Philosophy Lexicon of Arguments

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Causality: causality is the relation between two (separate) entities, whereby a state change of the one entity causes the state of the other entity to change. Nowadays it is assumed that an energy transfer is crucial for talking about a causal link.
D. Hume was the first to consistently deny the observability of cause and effect. (David Hume Eine Untersuchung über den menschlichen Verstand, Hamburg, 1993, p. 95).


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Annotation: The above characterizations of concepts are neither definitions nor exhausting presentations of problems related to them. Instead, they are intended to give a short introduction to the contributions below. – Lexicon of Arguments.

 
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Books on Amazon:
Arthur Danto
I 309
Causality / Danto: Causal processes contain representation states as causes or effects.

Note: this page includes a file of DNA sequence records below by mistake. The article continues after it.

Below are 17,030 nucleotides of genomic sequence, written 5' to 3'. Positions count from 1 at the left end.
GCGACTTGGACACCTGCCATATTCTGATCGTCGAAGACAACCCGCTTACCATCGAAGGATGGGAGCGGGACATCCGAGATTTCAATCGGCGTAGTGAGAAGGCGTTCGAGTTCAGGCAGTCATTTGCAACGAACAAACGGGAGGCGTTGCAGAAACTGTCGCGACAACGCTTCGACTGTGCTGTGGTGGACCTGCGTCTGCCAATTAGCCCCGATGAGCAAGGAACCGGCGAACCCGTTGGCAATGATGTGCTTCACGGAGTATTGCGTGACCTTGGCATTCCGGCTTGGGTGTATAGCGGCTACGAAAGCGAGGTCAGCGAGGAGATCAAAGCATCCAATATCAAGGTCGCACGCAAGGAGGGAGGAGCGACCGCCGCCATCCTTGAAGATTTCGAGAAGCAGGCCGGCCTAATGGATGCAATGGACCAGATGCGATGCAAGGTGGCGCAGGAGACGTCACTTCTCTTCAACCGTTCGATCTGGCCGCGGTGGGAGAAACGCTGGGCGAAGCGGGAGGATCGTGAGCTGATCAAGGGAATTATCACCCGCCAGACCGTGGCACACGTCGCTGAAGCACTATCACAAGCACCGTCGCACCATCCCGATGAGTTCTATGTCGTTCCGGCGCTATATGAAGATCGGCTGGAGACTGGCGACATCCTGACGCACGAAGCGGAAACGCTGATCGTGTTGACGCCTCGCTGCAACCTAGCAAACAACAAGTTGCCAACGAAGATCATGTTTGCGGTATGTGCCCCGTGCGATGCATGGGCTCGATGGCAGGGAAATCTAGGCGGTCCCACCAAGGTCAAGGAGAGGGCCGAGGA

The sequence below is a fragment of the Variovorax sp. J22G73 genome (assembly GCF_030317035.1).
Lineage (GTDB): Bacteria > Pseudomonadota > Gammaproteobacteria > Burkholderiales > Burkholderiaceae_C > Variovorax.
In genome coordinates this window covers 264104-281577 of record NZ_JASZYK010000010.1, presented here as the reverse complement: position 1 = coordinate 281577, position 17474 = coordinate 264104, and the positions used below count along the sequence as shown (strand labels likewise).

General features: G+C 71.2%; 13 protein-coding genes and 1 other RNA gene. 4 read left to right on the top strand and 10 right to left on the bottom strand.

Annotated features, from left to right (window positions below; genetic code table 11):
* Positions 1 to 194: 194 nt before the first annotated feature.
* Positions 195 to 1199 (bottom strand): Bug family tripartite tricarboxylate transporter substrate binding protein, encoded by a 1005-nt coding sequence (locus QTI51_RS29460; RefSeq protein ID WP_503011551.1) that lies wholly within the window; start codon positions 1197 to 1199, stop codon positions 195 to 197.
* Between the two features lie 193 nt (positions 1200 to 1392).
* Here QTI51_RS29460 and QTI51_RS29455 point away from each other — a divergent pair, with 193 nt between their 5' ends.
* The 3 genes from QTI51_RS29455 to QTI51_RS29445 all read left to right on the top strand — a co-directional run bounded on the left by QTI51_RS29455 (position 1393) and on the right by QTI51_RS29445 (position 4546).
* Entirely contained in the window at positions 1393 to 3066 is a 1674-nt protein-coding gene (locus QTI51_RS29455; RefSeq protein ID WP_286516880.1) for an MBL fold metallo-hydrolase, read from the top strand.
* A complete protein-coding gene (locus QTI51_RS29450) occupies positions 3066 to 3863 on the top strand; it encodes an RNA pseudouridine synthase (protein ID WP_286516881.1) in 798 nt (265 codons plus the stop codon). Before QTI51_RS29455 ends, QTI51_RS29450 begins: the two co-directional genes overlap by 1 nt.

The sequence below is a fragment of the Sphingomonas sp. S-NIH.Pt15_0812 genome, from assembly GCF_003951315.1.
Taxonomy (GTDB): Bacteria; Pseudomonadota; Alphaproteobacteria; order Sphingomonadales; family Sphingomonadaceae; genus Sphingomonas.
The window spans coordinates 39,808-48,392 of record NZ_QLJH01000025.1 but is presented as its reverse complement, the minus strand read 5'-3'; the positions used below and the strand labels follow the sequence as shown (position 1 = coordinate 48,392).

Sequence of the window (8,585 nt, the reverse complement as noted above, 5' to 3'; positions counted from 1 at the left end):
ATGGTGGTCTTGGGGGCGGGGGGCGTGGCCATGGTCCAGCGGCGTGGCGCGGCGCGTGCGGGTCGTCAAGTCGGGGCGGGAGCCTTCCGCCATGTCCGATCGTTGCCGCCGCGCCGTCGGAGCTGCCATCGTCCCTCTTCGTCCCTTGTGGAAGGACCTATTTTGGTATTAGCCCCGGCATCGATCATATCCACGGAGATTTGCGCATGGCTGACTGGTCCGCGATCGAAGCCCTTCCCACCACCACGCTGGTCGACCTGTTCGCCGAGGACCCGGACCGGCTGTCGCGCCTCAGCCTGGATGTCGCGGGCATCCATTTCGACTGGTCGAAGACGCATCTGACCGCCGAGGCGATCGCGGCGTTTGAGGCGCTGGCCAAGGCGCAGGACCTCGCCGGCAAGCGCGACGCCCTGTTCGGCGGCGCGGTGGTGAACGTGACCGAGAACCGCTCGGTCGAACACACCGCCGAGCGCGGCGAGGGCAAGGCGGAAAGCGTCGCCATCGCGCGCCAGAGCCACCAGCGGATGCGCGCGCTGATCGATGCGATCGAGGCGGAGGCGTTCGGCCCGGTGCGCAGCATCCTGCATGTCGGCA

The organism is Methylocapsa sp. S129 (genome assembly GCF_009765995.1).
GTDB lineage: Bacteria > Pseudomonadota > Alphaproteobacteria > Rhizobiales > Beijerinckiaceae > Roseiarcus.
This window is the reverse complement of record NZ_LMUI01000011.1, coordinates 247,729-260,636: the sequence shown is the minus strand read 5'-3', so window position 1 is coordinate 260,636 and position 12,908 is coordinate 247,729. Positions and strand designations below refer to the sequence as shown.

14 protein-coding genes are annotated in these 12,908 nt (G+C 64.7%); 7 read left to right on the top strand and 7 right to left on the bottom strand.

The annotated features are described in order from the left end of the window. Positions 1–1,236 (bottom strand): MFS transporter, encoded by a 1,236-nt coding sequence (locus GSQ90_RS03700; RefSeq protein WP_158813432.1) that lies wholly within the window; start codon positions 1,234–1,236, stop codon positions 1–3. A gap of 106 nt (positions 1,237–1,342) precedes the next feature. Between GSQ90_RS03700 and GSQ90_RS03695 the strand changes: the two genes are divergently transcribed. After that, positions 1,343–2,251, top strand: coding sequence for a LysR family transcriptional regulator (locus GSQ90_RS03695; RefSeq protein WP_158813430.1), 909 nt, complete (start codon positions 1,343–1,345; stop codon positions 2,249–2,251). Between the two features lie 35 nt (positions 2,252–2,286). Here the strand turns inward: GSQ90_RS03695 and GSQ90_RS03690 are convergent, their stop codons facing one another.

I 309
We evaluate a causal process only as an action if the effect is not only caused by the representation, but the representation makes both true!
Causality takes place only between material conditions.
I 310
 "make true" /Danto: causality is always material, representations are made ​​true - embodied.


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Explanation of symbols: Roman numerals indicate the source, arabic numerals indicate the page number. The corresponding books are indicated on the right hand side. ((s)…): Comment by the sender of the contribution.

Dt I
A. C. Danto
Wege zur Welt München 1999

Dt III
Arthur C. Danto
Nietzsche als Philosoph München 1998

Dt VII
A. C. Danto
The Philosophical Disenfranchisement of Art (Columbia Classics in Philosophy) New York 2005


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Ed. Martin Schulz, access date 2017-11-22